Oscar nominations are Monday morning: Here’s what to expect

"The Irishman"

Who will be celebrating Oscar morning? Brad Pitt for sure. Jennifer Lopez almost certainly. And very possibly the Obamas, too.

Nominations for the 92nd Academy Awards, which will begin at 8:18 a.m. EST Monday, should bring plenty of star power to the Feb. 9 ceremony — a good thing, too, since the show will for the second straight year go without a host.

Thankfully, this Oscar year isn’t lacking for drama. Netflix is gunning for its first best picture win, a year after Alfonso Cuaron’s “Roma” fell just short. It has not just one but at least two contenders led by Martin Scorsese’s elegiac crime epic “The Irishman” and Noah Baumbach’s intimate divorce drama “Marriage Story.”

But in the lead up to Monday’s nominations, much of the momentum has gone to a pair of movies that exalt the big screen with showmanship and celebrity: Quentin Tarantino’s “Once Upon a Time … in Hollywood,” with Pitt and Leonardo DiCaprio, and Sam Mendes’ continuous World War I thrill ride, “1917.” Hollywood, in the midst of a streaming upheaval, has so far favored the traditionally released movies.

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Still, no definite front-runner has emerged, and nominations morning could tip the scales anew in a rapid-paced awards season that, while not lacking for the usual battery of parties, screenings and Q&As, is more condensed than usual.

The nominations, to be read by Issa Rae and John Cho, will be live streamed on Oscar.com, Oscars.org and the academy’s digital social platforms. The second wave of nominees will begin at 8:30 a.m. EST and be carried live on “Good Morning America.”

The Academy of Motion Pictures Arts and Sciences select anywhere from five to 10 nominees for best picture, depending on how many first-placed votes a film gets. That’s usually meant eight or nine movies. This year, the precursor guild nominations have suggested the sure things are “Once Upon a Time … in Hollywood,” “1917,” “The Irishman,” Taika Waititi’s “JoJo Rabbit” and Bong Joon Ho’s “Parasite.”

That leaves a few slots to be battled out by “Joker,” “Little Women,” “Ford v Ferrari,” “Knives Out,” “Bombshell” and “The Farewell.”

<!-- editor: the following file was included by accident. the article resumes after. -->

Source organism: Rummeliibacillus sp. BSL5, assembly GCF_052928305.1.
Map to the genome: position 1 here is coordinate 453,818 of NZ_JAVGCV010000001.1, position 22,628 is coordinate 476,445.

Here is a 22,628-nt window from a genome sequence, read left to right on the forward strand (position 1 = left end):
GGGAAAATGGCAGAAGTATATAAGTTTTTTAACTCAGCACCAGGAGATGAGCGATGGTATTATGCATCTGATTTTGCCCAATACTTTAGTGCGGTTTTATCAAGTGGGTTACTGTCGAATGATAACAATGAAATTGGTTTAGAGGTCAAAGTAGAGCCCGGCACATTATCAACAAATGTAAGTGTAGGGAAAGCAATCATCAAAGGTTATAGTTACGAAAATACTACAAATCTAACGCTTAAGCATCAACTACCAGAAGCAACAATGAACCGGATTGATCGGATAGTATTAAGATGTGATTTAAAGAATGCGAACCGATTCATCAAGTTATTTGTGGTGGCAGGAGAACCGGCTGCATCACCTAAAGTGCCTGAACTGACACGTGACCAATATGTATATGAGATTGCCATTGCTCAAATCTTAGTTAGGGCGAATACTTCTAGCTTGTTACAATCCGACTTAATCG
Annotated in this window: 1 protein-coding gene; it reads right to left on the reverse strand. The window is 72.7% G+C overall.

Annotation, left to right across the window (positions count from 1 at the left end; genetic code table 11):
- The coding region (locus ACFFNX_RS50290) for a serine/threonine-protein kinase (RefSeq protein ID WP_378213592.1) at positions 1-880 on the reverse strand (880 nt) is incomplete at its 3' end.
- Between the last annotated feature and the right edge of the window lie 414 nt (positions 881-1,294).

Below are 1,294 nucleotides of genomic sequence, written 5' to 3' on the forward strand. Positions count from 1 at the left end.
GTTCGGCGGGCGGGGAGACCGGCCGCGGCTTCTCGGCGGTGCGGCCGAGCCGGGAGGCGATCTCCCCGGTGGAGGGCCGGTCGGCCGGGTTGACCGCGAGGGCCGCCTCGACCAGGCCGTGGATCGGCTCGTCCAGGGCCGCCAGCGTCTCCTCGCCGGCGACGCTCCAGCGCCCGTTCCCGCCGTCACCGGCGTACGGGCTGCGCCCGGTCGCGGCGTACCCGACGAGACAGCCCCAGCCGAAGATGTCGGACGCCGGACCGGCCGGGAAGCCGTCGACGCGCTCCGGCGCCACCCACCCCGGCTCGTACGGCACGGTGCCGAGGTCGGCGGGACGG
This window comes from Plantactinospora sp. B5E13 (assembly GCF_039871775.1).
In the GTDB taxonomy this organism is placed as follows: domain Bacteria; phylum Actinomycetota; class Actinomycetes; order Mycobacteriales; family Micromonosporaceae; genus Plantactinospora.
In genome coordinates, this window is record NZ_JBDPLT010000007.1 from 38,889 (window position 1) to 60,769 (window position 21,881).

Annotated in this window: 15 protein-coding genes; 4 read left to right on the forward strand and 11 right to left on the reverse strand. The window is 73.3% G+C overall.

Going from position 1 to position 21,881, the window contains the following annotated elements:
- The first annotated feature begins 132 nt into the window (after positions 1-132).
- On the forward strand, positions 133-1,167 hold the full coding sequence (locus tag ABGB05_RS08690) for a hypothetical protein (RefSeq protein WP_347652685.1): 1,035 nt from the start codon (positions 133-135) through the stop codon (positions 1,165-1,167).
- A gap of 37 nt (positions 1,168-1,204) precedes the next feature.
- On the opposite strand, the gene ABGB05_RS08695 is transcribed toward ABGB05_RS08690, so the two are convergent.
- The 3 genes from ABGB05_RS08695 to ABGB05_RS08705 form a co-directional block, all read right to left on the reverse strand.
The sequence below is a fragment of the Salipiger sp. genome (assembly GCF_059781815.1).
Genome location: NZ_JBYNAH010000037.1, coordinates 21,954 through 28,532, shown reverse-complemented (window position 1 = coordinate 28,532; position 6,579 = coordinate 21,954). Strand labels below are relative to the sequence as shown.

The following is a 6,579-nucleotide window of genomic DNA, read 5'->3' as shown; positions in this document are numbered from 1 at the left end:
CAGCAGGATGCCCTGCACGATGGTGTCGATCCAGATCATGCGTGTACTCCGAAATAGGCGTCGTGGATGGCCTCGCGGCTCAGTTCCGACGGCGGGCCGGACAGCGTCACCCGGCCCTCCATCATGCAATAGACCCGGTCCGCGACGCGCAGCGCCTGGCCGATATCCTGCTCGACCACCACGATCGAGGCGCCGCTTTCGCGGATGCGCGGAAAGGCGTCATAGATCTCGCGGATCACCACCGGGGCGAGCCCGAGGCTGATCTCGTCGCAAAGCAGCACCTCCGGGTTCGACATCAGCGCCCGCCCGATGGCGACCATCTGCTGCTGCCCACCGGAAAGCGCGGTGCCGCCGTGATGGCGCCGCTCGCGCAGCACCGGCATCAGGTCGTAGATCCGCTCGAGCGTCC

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“Parasite” will be the first Korean film ever nominated for an Oscar but it’s likely to land several nominations, including Bong for best director and possibly Song Kang Ho for best supporting actor.

The director category will be especially closely watched. Though Greta Gerwig (“Little Women”) is a possibility, the academy is expected to nominate an all-male field despite a year in which women made significant gains behind the camera. The academy has nominated only men for best director in all but five years; Gerwig was the last woman nominated, two years ago.

In the acting categories, Renee Zellweger (“Judy”) has consistently led the best actress contenders. Should Awkwafina be nominated, she would be only the second woman of Asian descent nominated in the category. (The first, 1936 nominee Merle Oberon, hid her South Asian heritage.)

Pitt has a lock on the supporting actor Oscar, which would be his first ever. Laura Dern (“Marriage Story”) and Lopez have led the supporting actress nominees. A nomination would be the first for Lopez.

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The best actor category, after a few lackluster years, has been especially competitive, with Joaquin Phoenix (“Joker”) and Adam Driver (“Marriage Story”) as the most entrenched nominees in a field including DiCaprio, Antonio Banderas (“Pain and Glory”), Christian Bale (“Ford v Ferrari”), Eddie Murphy (“Dolemite Is My Name”), Adam Sandler (“Uncut Gems”) and Robert De Niro (“The Irishman”).

While a similar result Monday is unlikely, the British Film Academy last week nominated an all-white field of acting nominees. Widely criticized, the BAFTAs pledged to review its awards process.

Beyoncé will likely add an Oscar nomination to her many honors, for her “Lion King” song. “American Factory,” the first release from Barack and Michelle Obama’s production company, Higher Ground, is likely to be among the documentary nominees.

After the most dominant box-office year in Hollywood history, the Walt Disney Co. will have reasons to celebrate Monday, though their top films — including the record-setting Marvel blockbuster “Avengers: Endgame” — are expected to be largely relegated to categories like best visual effects. The studio, which has never won a best picture Academy Award, does have a few contenders via its acquisition in April of 20th Century Fox. Both “Ford v Ferrari” and “Jojo Rabbit” (released by specialty label Fox Searchlight) will compete in the top categories.

The 92nd Academy Awards will take place Feb. 9 in Los Angeles at the Dolby Theatre. ABC will again broadcast the show, viewership for which last year rose 12% to 29.6 million.


Follow AP Film Writer Jake Coyle on Twitter at: http://twitter.com/jakecoyleAP